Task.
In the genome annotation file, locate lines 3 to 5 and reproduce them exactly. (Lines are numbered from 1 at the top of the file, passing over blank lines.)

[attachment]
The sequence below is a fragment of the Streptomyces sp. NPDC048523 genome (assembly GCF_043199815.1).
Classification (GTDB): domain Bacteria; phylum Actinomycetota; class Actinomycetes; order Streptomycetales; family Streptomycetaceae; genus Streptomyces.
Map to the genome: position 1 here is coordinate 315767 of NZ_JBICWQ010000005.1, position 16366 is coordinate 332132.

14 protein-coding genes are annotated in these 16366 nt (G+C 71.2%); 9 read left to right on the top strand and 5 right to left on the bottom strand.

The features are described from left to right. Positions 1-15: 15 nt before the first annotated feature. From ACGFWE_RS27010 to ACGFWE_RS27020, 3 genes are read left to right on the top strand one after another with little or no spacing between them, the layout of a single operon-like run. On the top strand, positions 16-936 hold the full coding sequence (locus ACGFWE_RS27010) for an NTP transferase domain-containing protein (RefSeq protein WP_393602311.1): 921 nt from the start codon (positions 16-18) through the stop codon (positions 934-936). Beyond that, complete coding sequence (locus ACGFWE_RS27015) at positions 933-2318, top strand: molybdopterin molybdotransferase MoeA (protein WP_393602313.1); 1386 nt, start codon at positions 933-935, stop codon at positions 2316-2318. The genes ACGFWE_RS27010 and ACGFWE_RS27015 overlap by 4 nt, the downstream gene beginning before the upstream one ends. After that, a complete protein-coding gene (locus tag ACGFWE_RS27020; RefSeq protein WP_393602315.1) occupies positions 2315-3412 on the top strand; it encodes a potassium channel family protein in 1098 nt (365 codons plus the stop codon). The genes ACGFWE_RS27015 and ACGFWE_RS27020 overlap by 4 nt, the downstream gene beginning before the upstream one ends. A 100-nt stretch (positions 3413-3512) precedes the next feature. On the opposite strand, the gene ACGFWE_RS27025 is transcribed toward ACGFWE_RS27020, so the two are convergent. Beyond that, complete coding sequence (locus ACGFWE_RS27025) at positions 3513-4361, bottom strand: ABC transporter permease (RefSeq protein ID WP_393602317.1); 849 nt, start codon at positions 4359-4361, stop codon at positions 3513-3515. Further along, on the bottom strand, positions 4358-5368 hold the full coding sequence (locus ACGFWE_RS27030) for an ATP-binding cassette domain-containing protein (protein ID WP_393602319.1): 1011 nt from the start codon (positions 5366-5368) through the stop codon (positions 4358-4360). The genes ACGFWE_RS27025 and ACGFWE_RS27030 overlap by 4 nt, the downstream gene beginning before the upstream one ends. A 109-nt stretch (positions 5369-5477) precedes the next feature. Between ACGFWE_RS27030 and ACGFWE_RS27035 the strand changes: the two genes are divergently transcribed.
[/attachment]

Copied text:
Map to the genome: position 1 here is coordinate 315767 of NZ_JBICWQ010000005.1, position 16366 is coordinate 332132.

14 protein-coding genes are annotated in these 16366 nt (G+C 71.2%); 9 read left to right on the top strand and 5 right to left on the bottom strand.

The features are described from left to right. Positions 1-15: 15 nt before the first annotated feature. From ACGFWE_RS27010 to ACGFWE_RS27020, 3 genes are read left to right on the top strand one after another with little or no spacing between them, the layout of a single operon-like run. On the top strand, positions 16-936 hold the full coding sequence (locus ACGFWE_RS27010) for an NTP transferase domain-containing protein (RefSeq protein WP_393602311.1): 921 nt from the start codon (positions 16-18) through the stop codon (positions 934-936). Beyond that, complete coding sequence (locus ACGFWE_RS27015) at positions 933-2318, top strand: molybdopterin molybdotransferase MoeA (protein WP_393602313.1); 1386 nt, start codon at positions 933-935, stop codon at positions 2316-2318. The genes ACGFWE_RS27010 and ACGFWE_RS27015 overlap by 4 nt, the downstream gene beginning before the upstream one ends. After that, a complete protein-coding gene (locus tag ACGFWE_RS27020; RefSeq protein WP_393602315.1) occupies positions 2315-3412 on the top strand; it encodes a potassium channel family protein in 1098 nt (365 codons plus the stop codon). The genes ACGFWE_RS27015 and ACGFWE_RS27020 overlap by 4 nt, the downstream gene beginning before the upstream one ends. A 100-nt stretch (positions 3413-3512) precedes the next feature. On the opposite strand, the gene ACGFWE_RS27025 is transcribed toward ACGFWE_RS27020, so the two are convergent. Beyond that, complete coding sequence (locus ACGFWE_RS27025) at positions 3513-4361, bottom strand: ABC transporter permease (RefSeq protein ID WP_393602317.1); 849 nt, start codon at positions 4359-4361, stop codon at positions 3513-3515. Further along, on the bottom strand, positions 4358-5368 hold the full coding sequence (locus ACGFWE_RS27030) for an ATP-binding cassette domain-containing protein (protein ID WP_393602319.1): 1011 nt from the start codon (positions 5366-5368) through the stop codon (positions 4358-4360). The genes ACGFWE_RS27025 and ACGFWE_RS27030 overlap by 4 nt, the downstream gene beginning before the upstream one ends. A 109-nt stretch (positions 5369-5477) precedes the next feature. Between ACGFWE_RS27030 and ACGFWE_RS27035 the strand changes: the two genes are divergently transcribed.